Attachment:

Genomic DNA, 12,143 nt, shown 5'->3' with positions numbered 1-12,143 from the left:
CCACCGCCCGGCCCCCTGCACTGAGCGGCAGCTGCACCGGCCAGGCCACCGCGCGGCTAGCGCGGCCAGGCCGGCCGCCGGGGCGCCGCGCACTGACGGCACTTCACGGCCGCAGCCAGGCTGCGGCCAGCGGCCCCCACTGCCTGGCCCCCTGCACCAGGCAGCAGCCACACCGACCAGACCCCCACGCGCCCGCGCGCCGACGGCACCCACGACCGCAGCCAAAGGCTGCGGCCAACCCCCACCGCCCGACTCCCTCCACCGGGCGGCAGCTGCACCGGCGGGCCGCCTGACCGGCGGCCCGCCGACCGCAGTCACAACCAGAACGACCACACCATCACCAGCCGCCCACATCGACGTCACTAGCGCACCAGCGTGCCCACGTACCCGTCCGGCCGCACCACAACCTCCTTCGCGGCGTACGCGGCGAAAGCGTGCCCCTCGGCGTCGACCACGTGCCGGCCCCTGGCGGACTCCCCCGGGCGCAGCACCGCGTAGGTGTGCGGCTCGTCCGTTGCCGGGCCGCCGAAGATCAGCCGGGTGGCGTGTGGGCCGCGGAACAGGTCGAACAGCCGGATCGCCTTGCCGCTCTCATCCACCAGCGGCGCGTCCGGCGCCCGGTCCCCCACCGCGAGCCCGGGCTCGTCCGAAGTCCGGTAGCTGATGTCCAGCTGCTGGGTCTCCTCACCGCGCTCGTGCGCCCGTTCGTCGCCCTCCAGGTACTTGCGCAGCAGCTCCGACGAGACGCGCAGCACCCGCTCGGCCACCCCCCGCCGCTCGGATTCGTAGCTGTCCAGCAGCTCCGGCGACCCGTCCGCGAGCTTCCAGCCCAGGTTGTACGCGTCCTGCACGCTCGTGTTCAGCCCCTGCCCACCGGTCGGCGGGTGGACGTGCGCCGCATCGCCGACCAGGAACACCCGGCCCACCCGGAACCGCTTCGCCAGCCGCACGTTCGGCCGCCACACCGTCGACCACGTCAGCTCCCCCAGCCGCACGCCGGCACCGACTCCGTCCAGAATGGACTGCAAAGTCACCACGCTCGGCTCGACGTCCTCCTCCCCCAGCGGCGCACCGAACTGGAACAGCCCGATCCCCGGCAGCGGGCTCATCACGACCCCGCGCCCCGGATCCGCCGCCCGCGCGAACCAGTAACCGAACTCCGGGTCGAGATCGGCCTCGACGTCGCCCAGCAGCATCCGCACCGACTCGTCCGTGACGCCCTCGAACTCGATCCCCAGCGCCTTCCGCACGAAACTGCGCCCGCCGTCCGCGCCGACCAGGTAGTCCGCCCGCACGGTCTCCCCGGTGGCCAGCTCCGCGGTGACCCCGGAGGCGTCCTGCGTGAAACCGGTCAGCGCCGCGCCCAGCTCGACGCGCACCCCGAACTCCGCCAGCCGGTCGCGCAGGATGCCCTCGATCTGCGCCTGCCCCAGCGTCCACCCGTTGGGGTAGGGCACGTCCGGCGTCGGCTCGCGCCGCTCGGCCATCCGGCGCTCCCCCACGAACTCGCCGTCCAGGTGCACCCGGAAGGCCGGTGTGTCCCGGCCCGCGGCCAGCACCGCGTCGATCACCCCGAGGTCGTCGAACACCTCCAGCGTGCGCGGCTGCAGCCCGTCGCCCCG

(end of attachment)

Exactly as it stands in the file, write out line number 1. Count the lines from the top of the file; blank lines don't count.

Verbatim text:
Genomic DNA, 12,143 nt, shown 5'->3' with positions numbered 1-12,143 from the left: